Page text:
Wednesday, November 4, 2009: 2:45 PM
Convention Center, Room 336, Third Floor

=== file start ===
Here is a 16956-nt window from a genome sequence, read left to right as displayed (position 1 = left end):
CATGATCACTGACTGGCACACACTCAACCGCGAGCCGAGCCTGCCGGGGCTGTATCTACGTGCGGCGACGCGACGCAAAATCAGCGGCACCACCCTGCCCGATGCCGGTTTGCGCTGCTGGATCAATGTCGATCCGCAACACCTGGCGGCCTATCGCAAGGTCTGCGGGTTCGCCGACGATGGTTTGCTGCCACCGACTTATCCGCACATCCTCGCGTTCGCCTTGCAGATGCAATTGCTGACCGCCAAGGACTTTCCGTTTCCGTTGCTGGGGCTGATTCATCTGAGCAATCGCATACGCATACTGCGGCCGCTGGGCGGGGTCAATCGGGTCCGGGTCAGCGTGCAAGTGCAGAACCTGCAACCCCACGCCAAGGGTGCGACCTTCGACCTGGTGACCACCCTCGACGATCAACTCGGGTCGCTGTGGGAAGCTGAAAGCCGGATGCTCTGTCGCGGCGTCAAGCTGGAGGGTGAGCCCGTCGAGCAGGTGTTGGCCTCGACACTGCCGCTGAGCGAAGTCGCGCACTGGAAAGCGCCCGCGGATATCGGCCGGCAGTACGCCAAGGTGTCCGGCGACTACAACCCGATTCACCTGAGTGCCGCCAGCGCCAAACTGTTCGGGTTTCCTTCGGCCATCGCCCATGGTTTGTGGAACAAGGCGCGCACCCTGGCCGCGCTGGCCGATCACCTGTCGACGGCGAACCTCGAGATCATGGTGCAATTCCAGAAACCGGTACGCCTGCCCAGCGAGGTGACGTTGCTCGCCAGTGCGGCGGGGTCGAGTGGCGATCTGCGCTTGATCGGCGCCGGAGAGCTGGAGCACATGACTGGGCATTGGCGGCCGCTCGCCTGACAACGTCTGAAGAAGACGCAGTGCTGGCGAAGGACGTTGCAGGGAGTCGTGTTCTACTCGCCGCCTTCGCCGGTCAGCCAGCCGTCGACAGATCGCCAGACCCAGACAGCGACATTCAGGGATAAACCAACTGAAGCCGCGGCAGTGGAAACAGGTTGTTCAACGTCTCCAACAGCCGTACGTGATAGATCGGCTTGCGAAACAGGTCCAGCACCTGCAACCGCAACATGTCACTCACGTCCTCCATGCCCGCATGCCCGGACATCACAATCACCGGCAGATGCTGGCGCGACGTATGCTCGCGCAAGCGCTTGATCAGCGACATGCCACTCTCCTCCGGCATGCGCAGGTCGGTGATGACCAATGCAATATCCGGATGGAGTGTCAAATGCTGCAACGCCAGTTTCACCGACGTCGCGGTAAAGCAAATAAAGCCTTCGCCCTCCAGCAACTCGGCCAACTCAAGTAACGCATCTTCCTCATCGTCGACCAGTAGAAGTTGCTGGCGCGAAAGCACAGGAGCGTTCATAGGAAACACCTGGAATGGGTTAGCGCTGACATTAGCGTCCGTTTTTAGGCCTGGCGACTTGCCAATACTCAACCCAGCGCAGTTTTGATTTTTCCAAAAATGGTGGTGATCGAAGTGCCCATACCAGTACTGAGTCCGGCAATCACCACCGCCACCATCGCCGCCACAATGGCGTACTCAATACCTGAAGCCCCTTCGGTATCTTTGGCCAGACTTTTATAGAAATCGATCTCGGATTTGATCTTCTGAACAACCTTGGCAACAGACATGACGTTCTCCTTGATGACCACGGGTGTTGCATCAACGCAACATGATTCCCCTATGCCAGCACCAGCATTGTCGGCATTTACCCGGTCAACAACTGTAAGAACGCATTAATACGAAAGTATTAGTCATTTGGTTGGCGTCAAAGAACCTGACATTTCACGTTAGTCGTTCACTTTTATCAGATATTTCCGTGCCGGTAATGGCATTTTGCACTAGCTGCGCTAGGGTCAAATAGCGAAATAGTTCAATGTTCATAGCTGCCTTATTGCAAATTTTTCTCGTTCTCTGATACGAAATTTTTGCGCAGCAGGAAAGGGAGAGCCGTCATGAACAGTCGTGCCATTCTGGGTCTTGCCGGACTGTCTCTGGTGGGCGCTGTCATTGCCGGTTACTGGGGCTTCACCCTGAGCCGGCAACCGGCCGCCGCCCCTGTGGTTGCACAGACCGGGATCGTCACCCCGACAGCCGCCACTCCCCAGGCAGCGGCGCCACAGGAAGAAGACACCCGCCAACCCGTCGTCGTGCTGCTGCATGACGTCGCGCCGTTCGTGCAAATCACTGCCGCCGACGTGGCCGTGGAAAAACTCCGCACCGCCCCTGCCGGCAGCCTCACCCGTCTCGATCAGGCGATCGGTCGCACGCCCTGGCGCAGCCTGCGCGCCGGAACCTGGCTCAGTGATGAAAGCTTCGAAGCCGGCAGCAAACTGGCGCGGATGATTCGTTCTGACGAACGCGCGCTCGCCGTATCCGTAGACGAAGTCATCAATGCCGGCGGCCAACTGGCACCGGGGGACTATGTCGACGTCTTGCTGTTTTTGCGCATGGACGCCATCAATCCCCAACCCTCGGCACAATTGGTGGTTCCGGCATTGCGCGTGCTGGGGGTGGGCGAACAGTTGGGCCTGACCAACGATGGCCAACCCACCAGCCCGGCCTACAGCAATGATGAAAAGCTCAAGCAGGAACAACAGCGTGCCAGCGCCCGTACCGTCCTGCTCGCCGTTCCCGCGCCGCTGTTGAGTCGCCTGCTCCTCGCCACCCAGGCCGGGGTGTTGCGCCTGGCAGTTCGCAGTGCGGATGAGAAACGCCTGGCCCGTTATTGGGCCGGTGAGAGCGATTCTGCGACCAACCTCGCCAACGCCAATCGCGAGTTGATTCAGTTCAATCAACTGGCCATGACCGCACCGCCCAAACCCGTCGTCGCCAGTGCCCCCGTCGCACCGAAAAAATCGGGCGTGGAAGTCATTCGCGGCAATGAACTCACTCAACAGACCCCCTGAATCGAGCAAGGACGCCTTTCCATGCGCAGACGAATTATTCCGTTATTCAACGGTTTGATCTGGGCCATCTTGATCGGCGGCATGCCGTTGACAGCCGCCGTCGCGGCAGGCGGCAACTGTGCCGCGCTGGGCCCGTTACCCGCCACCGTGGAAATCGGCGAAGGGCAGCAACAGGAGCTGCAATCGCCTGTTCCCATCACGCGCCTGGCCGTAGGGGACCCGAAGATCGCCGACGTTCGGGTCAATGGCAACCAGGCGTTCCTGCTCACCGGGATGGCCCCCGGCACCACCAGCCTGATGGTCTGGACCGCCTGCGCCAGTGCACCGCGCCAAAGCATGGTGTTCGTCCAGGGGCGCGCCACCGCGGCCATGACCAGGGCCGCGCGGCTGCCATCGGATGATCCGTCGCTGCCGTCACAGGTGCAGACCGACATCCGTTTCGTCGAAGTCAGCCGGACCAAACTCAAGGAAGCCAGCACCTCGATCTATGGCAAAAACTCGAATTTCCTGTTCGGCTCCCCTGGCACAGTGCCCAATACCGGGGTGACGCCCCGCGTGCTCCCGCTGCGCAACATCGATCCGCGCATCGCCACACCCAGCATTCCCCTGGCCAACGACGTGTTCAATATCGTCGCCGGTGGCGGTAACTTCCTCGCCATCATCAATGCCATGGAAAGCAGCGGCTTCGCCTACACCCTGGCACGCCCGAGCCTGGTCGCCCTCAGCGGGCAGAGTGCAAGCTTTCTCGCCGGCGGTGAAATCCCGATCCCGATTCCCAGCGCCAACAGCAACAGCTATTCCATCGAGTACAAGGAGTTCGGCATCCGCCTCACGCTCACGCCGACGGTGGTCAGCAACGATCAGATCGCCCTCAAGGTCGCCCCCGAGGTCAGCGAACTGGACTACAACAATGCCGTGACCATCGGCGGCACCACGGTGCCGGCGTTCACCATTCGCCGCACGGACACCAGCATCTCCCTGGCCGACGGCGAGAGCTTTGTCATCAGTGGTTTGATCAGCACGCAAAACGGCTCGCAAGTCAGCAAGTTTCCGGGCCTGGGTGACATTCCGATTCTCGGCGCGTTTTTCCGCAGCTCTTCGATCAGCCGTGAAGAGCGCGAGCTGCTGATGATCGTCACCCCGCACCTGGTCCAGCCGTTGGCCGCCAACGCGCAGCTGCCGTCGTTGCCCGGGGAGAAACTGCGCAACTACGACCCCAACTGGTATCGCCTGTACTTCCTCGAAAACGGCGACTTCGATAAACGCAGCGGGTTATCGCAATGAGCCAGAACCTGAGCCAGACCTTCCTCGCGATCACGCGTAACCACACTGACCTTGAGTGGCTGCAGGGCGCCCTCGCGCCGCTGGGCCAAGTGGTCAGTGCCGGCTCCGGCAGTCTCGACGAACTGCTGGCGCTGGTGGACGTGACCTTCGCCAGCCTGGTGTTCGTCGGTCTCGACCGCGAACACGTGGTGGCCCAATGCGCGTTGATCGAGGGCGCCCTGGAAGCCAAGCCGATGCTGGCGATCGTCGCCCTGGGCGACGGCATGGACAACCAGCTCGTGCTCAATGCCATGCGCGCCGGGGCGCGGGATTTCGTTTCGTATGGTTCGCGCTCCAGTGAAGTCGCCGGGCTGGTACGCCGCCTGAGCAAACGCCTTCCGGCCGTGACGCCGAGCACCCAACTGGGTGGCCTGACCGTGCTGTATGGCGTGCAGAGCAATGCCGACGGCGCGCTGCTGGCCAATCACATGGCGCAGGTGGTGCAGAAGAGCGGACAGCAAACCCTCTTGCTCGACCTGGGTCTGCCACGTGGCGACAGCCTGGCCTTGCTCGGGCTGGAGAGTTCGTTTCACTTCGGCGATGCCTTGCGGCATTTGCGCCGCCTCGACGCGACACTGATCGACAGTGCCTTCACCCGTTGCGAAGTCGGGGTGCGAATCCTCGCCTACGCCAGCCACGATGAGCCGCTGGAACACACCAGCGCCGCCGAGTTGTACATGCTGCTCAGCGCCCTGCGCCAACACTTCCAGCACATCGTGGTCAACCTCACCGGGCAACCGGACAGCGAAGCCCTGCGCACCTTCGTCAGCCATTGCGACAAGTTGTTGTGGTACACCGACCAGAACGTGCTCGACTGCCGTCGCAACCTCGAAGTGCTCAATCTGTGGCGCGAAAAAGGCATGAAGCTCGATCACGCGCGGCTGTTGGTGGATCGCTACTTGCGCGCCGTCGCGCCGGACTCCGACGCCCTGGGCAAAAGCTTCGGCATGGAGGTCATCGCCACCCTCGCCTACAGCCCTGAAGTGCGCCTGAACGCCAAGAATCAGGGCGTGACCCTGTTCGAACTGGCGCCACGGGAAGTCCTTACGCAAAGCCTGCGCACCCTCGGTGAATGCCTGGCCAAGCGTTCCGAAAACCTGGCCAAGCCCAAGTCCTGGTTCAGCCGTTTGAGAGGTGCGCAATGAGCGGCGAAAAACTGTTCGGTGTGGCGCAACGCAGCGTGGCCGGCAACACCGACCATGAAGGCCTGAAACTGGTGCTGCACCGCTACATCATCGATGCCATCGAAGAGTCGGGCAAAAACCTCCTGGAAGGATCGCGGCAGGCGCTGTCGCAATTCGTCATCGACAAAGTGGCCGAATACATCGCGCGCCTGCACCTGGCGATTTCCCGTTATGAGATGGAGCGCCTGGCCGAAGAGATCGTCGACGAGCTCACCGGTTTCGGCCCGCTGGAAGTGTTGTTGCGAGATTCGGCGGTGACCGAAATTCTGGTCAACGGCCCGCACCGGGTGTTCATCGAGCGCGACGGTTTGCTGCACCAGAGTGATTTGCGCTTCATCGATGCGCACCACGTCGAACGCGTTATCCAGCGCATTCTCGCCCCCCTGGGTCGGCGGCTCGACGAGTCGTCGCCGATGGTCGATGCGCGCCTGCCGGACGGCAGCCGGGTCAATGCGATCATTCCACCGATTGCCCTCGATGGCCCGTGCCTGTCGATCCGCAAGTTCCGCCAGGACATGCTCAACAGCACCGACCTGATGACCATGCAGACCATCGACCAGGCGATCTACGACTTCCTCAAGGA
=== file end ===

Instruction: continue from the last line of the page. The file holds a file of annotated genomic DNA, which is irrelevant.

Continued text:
On-site wastewater treatment (septic) systems are thought to be one of the major contributors of fecal contaminants to coastal and estuarine systems. Material leaking from failing systems could potentially represent a significant public health risk to those using nearby waters for shellfish harvesting and recreation. This potential problem is exacerbated along the Eastern NC coast by the high density of septic systems, combined with episodic heavy precipitation and large-scale climatic events. In this study we examined the performance of septic systems using a combination of techniques for tracing fecal contaminants. We identified two working and two failing systems in Carteret county. Monitoring wells were installed within 2 ft. of lateral lines to study material flowing from the systems. Additional sampling sites were set up in nearby surface waters and ditches. Samples were analyzed for total coliforms, E. coli and Enterococci. Dye release and tracer studies were done with Rhodamine, non pathogenic virus (MS2) and antibiotic resistant E. coli strain to understand the fate and transport of contaminants through the systems. E. coli and Enterococci numbers were higher around failing than working systems. Storm events increased E. coli and Enterococci numbers around failing systems while the impact was not obvious in properly working systems. Higher E. coli and Enterococci numbers in nearby ditches, creeks, or marinas suggest that failing systems were not the only sources (e.g., wild and domestic animals). MS2 and E. coli persisted in the distribution box of the septic system for greater than a month and were detected in some wells, mainly around failing systems. Dye and biological tracer studies have not conclusively shown failing systems to be major sources of fecal pollution, however this might have to do with the degree of “failure”. Conclusions drawn from the dye studies are limited due to adsorption to sediments.